Guarded, focused, diligent, logical.

The Analytical-Style Person.

Analytical-style people are highly process-oriented; they usually work best alone or as a leader of a small group of experts. Their interactions and decisions are driven by cognition rather than intuition. Their decisions are based on a thorough examination of facts, evidence and knowledge, rather than on emotions or something that could be perceived by others as biased personal opinions. People with the Analytical style are often characterized as somewhat distant, non-emotional, and rational in relationships with others.

Minimizing risks

Analytical-style people prefer to minimize risk through meticulous planning. They rely on structured and proven procedures when working towards a goal. However, according to Analytical-style people, a goal can only be set after first carefully defining the process of how to get there. To them, any goal is the result of a well-defined, structured, logical process, not vice-versa.

Setting high standards

Good performance is absolutely important to Analytical-style people. They set very high standards for themselves and others, and are laborious in working out all details, no matter how insignificant in the eyes of others. Analytical-style people believe that each and every detail eventually contributes to the final result.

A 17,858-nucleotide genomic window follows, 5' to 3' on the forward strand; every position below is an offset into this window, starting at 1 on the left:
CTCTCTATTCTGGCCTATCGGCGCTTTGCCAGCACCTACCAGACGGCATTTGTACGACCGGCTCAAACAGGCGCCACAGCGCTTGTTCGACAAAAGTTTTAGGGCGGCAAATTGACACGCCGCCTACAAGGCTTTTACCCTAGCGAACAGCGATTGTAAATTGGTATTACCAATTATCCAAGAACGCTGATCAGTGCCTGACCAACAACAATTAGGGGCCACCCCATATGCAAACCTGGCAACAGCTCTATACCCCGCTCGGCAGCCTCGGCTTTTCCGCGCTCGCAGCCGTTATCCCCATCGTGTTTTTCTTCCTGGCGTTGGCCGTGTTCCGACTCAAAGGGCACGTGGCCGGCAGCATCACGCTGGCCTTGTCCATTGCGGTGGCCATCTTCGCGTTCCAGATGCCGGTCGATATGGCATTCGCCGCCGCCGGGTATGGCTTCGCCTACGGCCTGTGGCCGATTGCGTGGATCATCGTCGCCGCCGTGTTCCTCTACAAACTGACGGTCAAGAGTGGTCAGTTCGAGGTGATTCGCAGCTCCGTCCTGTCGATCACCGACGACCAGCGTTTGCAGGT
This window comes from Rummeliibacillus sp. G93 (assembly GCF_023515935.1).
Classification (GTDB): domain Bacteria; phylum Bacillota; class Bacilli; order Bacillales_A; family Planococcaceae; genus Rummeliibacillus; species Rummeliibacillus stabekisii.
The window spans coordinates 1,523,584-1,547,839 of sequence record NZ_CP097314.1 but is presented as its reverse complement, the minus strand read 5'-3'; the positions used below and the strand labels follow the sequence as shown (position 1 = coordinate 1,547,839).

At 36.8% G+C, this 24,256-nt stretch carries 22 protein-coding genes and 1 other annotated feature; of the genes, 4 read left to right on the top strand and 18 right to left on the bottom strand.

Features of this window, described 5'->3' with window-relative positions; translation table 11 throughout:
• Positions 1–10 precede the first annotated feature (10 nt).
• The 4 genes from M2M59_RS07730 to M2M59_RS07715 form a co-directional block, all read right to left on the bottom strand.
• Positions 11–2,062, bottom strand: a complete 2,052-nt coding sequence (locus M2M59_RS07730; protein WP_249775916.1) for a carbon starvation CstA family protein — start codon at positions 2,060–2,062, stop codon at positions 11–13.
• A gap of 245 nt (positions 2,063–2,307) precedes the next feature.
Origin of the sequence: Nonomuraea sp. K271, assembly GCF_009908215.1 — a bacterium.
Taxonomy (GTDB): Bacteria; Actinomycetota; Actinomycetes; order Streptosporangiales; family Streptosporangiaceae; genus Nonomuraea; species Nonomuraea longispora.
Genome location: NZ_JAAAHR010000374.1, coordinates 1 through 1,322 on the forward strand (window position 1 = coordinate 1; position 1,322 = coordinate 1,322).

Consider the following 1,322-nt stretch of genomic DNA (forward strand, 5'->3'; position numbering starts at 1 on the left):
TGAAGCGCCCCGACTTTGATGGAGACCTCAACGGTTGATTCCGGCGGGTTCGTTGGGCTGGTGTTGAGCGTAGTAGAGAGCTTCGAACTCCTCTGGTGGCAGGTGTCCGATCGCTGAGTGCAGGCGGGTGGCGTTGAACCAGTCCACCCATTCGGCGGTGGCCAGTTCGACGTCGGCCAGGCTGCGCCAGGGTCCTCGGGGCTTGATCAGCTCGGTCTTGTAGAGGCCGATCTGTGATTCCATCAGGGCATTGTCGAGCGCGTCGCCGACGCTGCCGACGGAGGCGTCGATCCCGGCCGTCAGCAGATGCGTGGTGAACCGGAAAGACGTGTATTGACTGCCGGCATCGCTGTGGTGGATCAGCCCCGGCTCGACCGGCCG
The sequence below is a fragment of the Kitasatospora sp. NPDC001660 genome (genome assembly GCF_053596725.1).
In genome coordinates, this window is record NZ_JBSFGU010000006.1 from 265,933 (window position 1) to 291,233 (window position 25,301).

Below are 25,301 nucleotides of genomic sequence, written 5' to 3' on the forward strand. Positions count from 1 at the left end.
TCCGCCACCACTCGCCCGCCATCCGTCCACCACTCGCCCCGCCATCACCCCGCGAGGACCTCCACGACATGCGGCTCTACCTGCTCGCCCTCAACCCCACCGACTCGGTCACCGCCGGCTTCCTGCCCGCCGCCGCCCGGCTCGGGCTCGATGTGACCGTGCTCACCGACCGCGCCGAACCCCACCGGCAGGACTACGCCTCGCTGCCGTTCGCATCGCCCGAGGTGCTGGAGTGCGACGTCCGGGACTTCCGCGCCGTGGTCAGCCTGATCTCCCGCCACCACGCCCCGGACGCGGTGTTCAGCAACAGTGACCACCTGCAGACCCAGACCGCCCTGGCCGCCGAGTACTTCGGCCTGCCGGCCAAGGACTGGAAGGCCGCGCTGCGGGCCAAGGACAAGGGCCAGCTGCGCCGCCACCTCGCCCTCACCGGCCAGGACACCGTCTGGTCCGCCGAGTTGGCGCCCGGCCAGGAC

Quite frequently, Analytical-style people will be cautious in using or trusting the input received from others; they will check and verify everything before they use it, if they use it. This may be frustrating to others, who over time may become reluctant to volunteer input. The resulting lack of input may strengthen Analytical-style people’s belief that their own view is the only correct one, which in fact may put them in a void.

Cognition before intuition

When under stress, Analytical-style people may withdraw and avoid taking decisions until they have – one more time – checked and verified the situation or the facts. Under stress they will rely even less on their already suppressed intuition, and become more cautious, seeking for – and sometimes getting lost in – more details.